Consumers want content in the cloud; operators make money from content in a silo

It's ironic that the biggest boost for mobile TV in the United States comes from a device that doesn't actually receive broadcast TV signals: the Apple iPhone.*

At the same time, we were also getting acquainted with cloud computing. Now that we began to appreciate the convenience of having our spreadsheets come to us wherever we are, instead of us having to go the spreadsheets on a specific computer, it's only a matter of time before we start demanding that “Desperate Housewives” or “The News Hour” do the same thing.

"If you look at the history of TV in last 60 years, people have gone for more choice and more control," says QuickPlay Media VP of sales and marketing Mark Hyland. "Content in the cloud follows the trend of cloud computing. That's a model that we think works well on the content side. 'Owning' content can translate not to having it physically, but having it 'in the cloud' on the Internet. It makes sense because we can optimize that for every device."

Several vendors, anticipating that consumers will prefer a content–as-a-service model for anywhere TV to rolling out their own, have launched solutions that let operators extend existing content to multiple platforms and bundle anywhere TV into existing offerings. QuickPlay rolled out its PrimeTime2Go service for mobile operators last spring and launched its Mobile Set-Top Box for TV service providers in August. The company also offers PrimeTime2Go content distribution services for media companies.

Mobile and broadband multimedia delivery company Dilithium recently added an iPhone Content Adapter to its extensive suite of any content, any screen, any time TV solutions. "Our customers range from mobile carriers expanding content to live TV for subscribers without a handset with a tuner or specific [video player] application, to ISPs using our systems to enable users to access content from Internet on a mobile phone," says Dilithium founder and CTO Marwan Jabri. "For a multiscreen play, it enables them to introduce time-shifting, side-loading, any content to any device."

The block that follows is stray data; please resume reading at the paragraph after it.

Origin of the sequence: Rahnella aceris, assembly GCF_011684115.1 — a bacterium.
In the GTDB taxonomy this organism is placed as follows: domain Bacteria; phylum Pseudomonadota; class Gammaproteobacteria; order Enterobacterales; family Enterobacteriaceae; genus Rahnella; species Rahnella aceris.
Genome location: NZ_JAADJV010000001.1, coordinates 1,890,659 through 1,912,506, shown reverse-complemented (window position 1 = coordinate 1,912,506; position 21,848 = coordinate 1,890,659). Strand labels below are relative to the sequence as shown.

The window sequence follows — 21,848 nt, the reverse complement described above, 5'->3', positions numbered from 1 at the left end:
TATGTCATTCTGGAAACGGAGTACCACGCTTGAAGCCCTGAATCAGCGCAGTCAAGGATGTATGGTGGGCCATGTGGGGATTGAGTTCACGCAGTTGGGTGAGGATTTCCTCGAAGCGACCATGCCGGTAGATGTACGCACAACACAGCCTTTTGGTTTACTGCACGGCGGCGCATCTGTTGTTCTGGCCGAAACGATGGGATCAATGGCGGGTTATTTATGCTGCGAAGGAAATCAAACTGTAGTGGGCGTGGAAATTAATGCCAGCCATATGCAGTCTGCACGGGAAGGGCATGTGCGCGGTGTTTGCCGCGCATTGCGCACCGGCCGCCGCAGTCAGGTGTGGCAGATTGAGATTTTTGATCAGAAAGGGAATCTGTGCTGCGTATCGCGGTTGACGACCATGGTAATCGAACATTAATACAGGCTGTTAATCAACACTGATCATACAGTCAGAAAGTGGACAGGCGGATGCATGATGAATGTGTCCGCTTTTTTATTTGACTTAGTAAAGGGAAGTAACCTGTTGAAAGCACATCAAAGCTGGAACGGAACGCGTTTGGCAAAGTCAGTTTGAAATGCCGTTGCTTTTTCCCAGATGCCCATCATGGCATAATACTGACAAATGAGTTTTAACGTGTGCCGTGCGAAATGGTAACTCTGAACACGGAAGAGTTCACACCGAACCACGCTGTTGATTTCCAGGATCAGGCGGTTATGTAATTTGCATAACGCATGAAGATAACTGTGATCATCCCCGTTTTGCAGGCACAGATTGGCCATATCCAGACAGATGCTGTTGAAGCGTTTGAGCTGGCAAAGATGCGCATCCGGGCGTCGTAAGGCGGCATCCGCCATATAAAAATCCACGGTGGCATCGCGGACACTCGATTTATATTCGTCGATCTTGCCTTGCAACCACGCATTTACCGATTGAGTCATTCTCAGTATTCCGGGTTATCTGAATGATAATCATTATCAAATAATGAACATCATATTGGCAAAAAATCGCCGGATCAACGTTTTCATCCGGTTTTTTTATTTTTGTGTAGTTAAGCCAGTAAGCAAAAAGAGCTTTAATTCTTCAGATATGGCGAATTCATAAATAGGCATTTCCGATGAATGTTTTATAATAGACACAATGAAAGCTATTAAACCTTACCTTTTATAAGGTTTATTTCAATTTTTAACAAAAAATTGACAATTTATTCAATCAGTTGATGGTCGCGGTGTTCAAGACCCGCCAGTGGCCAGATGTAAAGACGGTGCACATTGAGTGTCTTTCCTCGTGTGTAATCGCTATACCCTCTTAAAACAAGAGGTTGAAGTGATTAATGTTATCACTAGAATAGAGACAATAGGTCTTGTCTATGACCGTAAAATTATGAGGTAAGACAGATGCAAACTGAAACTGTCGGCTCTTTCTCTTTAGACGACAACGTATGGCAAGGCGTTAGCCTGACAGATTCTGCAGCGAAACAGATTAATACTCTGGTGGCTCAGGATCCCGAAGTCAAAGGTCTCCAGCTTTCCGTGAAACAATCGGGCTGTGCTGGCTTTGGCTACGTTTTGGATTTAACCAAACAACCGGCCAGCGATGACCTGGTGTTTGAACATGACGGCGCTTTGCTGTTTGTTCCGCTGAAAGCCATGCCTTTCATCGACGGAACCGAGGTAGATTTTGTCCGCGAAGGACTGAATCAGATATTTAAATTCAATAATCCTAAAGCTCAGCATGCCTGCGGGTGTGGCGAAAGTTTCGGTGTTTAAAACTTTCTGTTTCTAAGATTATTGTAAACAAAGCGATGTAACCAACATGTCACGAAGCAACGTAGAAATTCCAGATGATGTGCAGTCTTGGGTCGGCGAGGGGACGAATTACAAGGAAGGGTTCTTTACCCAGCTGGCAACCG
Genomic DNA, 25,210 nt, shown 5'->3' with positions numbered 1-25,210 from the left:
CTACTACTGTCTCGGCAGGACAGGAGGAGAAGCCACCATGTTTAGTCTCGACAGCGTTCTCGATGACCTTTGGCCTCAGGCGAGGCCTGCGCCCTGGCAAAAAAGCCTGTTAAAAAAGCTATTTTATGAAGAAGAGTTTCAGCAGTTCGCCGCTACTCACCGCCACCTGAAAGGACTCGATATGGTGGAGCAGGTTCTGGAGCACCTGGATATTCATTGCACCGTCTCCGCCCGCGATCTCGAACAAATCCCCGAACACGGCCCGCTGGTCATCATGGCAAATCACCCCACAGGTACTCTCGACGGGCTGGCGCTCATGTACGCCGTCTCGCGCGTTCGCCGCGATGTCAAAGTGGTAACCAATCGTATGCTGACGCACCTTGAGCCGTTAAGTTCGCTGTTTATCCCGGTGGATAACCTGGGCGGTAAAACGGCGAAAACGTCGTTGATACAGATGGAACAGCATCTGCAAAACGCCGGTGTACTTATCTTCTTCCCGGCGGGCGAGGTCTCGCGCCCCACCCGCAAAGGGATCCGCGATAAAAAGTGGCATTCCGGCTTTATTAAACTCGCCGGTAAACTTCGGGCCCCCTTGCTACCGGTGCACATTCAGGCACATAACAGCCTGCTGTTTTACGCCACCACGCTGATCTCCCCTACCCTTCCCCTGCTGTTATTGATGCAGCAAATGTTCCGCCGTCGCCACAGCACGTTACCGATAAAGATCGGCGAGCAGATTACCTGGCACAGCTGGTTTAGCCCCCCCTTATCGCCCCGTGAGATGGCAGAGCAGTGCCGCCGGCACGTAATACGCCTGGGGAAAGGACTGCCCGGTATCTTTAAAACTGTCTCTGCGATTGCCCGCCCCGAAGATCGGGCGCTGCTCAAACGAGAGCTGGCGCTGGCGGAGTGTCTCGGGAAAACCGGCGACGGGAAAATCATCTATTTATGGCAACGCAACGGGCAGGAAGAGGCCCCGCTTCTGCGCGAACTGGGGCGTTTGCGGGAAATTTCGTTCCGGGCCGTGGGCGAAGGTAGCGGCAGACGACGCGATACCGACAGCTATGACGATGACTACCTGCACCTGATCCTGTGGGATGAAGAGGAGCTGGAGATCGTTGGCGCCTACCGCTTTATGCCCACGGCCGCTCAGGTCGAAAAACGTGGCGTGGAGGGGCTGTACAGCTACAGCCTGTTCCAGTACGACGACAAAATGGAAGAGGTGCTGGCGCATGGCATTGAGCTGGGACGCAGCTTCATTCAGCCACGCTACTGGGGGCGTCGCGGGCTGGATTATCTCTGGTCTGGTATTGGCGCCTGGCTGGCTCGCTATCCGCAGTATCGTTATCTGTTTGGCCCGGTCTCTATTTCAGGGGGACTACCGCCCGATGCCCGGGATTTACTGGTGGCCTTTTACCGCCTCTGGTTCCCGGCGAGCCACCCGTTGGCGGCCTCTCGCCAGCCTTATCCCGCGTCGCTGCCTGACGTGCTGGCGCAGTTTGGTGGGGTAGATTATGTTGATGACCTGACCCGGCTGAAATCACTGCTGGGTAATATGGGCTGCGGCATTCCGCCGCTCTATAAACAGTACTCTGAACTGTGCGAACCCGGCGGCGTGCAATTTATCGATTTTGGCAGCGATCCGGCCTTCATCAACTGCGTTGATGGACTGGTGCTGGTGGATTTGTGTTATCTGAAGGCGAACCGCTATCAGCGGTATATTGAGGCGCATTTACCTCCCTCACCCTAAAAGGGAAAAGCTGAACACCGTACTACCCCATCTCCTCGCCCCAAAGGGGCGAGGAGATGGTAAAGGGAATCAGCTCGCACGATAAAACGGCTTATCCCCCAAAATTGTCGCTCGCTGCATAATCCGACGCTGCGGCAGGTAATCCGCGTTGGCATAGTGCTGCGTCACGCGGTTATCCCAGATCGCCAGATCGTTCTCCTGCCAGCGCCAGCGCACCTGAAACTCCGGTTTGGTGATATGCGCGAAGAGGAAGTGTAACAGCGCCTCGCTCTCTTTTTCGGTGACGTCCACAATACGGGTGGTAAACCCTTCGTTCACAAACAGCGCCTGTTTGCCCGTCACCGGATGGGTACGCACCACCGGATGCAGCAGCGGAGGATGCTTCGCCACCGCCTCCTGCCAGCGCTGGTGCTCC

Of course, this has lots of industry-disrupting potential, which Jabri recognizes. "It enables operators across the value chain — content owners, aggregators, broadcasters, telecom carriers, broadband service providers — to adapt and distribute their multimedia content for other channels. It lets content providers move into the mobile delivery space."

TV business commentator and MediaBytes blogger Shelly Palmer views it as a sea change for the media industry. "Consumers are controlling media choices, and this is exclusive of the media chain designed by carrier."

More ominously for the business of television, as everyone races to be the first to give consumers a TV anywhere magic wand, no one has figured out how to generate revenue. One reason, Palmer says, is that operators are trying to marry two services with very different moneymaking models.

Getting subscribers to pay for movies on an off-the-shelf handset every month is very difficult, Palmer says, because the value chains for cable TV and phone service are very different: one aims to get you to pay for more choices, and the other aims to get you to pay for more use.

"The mobile TV premium isn't perceived in the same way as other mobile applications — for example, mobile e-mail or texting," says Carlos Placido, senior analyst at telecom research firm NSR. "What you don't pay for somewhere else, you're willing to pay $10 a month to have on mobile. [But] people do not want to pay for [the same] subscription offerings at home and outside the home."

However, reselling content for each different platform is what paid for the infrastructure to support these channels. "Three screens takes a piece of content you used to sell six times and now sells it once," says MediaBytes' Shelly Palmer. "At what point of TV everywhere do we shoot ourselves in the foot? At what point do we lose control and don't have an income stream to support our infrastructure?"

*The only options for mobile TV on an iPhone are subscription 3G mobile TV or an external TV receiver that rebroadcasts TV via WiFi.